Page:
S.C. smallmouths

About: Smallmouth bass are not native to South Carolina but have been successfully stocked into Lake Jocassee and the Broad River. Known for their strong fighting ability, they generally prefer cooler water than their relative, the largemouth bass.

World record: 11 pounds, 15 ounces, Tennessee

State record: 9 pounds, 7 ounces, Lake Jocassee

Mike McSwain is hooked.

How else can you explain driving two hours along an interstate highway still littered with debris from the recent ice storm and spending hours in an icy canoe while the air temperature is a brisk 39 degrees in hopes of catching a fish?

But not just any fish. McSwain is hooked on smallmouth bass, a pugnacious species that fights with a chip on its shoulder and can only be found in two bodies of water in South Carolina. McSwain, a West Ashley resident who guides for smallmouth bass on the Broad River north of Columbia, considered it a successful trip even though he caught only one chunky three-pound smallmouth as well as a nice largemouth bass. As the temperatures climb, fishing will continue to improve.

South Carolina has plenty of world-class freshwater fisheries, but the smallmouth bass is seemingly a closely guarded secret among Palmetto anglers. It isn't a native species but was introduced into the Broad River and Lake Jocassee by the S.C. Department of Natural Resources beginning in the early 1980s, according to Jason Bettinger, a DNR fisheries biologist.

"Smallmouth bass are typically a small to large river fish. They like flowing water and need some rocks for spawning. They also do fairly well in reservoirs like Jocassee that have cold temperatures and nice, clear water," Bettinger said.

DNR began stocking smallmouth bass fingerling (2-inch fish in the spring and 6-inch fish later in the year) in the Broad River in 1984, and the result has been better than expected.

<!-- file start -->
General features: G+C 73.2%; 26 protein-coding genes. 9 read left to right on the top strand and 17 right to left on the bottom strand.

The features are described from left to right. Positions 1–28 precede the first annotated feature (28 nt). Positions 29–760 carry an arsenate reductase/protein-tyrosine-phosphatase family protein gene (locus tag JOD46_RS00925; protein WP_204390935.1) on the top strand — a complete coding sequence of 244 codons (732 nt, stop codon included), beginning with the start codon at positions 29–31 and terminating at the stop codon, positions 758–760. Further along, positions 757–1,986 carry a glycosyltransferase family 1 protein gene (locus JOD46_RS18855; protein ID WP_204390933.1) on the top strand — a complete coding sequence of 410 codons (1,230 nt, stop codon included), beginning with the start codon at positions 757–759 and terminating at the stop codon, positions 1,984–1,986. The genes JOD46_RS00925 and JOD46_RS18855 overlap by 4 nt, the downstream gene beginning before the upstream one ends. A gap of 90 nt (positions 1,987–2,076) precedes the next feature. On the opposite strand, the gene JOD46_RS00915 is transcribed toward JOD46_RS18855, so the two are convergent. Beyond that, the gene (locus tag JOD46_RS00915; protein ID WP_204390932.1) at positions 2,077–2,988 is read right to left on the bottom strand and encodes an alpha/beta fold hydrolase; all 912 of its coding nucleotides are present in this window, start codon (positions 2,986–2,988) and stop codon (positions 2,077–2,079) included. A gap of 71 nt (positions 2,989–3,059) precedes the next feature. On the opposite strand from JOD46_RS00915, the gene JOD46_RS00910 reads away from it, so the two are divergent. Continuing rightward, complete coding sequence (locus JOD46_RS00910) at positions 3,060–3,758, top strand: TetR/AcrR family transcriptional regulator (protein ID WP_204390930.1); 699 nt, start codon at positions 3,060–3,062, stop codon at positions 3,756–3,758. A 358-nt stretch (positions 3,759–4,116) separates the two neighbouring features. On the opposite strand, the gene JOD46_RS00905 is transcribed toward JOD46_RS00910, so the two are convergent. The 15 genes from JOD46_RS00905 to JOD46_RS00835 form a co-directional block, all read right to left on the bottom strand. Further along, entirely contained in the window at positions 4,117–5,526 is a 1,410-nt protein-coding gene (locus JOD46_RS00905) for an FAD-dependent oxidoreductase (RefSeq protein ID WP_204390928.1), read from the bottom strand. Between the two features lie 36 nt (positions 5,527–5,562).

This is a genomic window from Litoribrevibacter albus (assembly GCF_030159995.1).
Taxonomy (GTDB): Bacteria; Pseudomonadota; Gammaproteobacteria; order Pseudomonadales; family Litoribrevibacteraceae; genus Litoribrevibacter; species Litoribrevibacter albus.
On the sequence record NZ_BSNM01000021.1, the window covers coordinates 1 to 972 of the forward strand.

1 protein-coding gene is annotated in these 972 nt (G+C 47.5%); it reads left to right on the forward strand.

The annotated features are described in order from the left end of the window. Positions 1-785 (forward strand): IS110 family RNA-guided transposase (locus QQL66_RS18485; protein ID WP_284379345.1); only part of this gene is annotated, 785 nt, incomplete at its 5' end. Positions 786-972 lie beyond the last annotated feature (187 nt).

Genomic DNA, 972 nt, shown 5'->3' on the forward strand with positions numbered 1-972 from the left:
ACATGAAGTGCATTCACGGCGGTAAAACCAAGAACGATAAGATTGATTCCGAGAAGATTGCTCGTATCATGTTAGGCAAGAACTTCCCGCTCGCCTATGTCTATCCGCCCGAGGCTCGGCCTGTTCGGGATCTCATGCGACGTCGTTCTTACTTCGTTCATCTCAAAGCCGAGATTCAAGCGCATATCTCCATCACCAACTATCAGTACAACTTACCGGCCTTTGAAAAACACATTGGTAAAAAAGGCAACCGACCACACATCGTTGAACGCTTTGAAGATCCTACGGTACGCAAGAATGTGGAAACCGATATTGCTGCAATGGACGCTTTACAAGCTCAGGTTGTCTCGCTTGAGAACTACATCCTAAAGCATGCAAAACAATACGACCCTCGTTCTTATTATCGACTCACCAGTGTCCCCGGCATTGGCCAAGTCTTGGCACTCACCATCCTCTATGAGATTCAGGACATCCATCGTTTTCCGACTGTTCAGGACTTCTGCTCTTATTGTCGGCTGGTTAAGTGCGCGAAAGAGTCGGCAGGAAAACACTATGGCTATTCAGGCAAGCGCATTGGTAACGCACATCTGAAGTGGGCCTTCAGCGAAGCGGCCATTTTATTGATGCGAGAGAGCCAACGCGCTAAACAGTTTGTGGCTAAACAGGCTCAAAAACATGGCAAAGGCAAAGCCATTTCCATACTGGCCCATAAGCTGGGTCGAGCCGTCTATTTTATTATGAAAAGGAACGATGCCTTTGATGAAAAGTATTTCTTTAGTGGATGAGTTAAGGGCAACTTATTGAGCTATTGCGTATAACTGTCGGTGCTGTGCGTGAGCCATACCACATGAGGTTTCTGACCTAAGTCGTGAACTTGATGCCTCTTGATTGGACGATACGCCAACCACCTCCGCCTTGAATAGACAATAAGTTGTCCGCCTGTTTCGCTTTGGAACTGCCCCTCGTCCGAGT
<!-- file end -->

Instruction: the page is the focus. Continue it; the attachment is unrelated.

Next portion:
"We have a strong population. Three- to four-pound fish are pretty commonly caught and there are some bigger six-pound fish as well," Bettinger said. "People who are interested in smallmouth bass can access a trophy fishery."

Discovering smallmouth

McSwain, better known in the Charleston area for his small band "Mike and the Mixers" that plays corporate and wedding events, said he didn't fish much as a youngster. Instead, he became a good golfer who played for USC-Aiken before transferring to the University of South Carolina where he graduated with a journalism degree and eventually started a family.

During a family vacation in the Atlanta area, a friend took him bass fishing for the first time, and he said he still remembers the feeling from that day when he set the hook on a four-pound largemouth bass. Back in Charleston, McSwain began looking for places to fish without a bass boat, something that wasn't in the budget. He fished neighborhood ponds and small bodies of water in the Francis Marion National Forest and eventually acquired a canoe.

"That type of close fishing was so much more appealing to me. I think about Indian kids in a canoe trying to catch fish, that's how childish it makes me feel," he said.

A few years ago, he and friend Cyndy Thompson of Isle of Palms traveled to the New River in North Carolina where they rented a canoe and anchored in the middle of the river. Thompson hooked a four-pound smallmouth bass that took more than 20 minutes to land, McSwain said.